server may indicate to its client that the file name tree beneath a
   given name in the server is not present on itself, but is represented
   by a filesystem in some other set of servers.  The mechanism is
   general, allowing servers to describe any filesystem as being
   reachable by requests to any of a set of servers.  Thus, starting
   with a single NFS Version 4 server, using these referrals, an NFS
   Version 4 client might be able
   to could see a large name space associated with a
   collection of interrelated NFS Version 4 file servers.  An
   organization could use this capability to construct a uniform file
   name space for itself.

   An organization might wish to publish the starting point for this
   name space to its clients.  In many cases, the organization will want
   to publish this starting point to a broader set of possible clients.
   At the same time, it is useful to require clients to know only the
   smallest amount of information in order to locate the appropriate
   name space.  Simultaneously, that required information should be
   constant through the life of an organization if the clients are not
   to require reconfiguration as administrative events change, for
   instance, a server's name or address.

3.  Proposed  Use of SRV Resource Record in DNS

   Providing an organization's published filesystem name space is a
   service, and it is appropriate to use the DNS [RFC1034][RFC1035] to
   locate it.  As with the AFSDB resource record type [RFC1183], the
   client need only utter the (relatively) constant domain name provides methods for an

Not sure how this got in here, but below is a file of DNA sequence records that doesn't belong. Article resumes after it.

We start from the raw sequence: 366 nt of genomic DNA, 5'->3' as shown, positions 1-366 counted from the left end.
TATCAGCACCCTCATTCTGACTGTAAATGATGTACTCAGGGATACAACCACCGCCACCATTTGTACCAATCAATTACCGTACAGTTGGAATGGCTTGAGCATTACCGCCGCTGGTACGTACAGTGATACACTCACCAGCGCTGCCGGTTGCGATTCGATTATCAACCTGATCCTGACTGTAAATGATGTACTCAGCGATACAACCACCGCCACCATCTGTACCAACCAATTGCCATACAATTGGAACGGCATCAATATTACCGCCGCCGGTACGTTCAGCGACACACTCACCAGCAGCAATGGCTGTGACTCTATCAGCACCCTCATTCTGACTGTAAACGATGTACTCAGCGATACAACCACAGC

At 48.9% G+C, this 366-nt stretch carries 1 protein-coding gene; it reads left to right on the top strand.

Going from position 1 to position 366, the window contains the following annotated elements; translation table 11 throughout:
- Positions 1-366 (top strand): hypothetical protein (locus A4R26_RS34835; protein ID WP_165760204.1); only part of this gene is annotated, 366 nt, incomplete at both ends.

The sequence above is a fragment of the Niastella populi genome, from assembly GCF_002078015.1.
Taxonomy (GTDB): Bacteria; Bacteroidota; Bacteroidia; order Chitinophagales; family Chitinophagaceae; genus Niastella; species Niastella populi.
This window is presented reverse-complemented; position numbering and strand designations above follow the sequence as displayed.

organization in order to locate its filesystem name space
   discovery of that service.
   Once  This standard defines a client uses the DNS mapping from a
   domain name to locate one or more servers for the root
   of the organization's name space, it NFS filesystem(s) associated with that name; such
   filesystems are called "domain root" filesystems.  From such
   filesystems, like other NFS filesystems, an NFS client can use the
   standard NFS Version
   4 mechanisms to navigate the remainder rest of the NFS file servers for
   that
   organization. make up the filesystem name space for the given domain.

   Such "domain root" filesystems are mounted at a conventional point in
   the NFS client namespace.  The use of this proposed mechanism results in a useful
   cross-organizational uniform cross-
   organizational file name space, just as similar to that seen in both AFS [AFS]
   [AFS][RFC5864] and DCE/DFS
   [DFS] before it.  A [DFS].  An NFS client need know only the
   domain name of the for an organization in order to locate the filesystem
   name space published by that organization.

   We propose the use of the

   The DNS SRV resource record type [RFC2782] is used to
   fulfill this function. locate "domain
   root" file servers.  The format of the DNS SRV record is as follows:

      _Service._Proto.Name TTL Class SRV Priority Weight Port Target

   In our case, we use a

   The Service name of "_nfs4._domainroot" and a
   conventional is "_nfs._domainroot".  The Protocol as of "_tcp". this
   writing could be either "_tcp" or "_sctp"; version 4 NFS is not
   defined over UDP.  Other transport protocols could be defined in the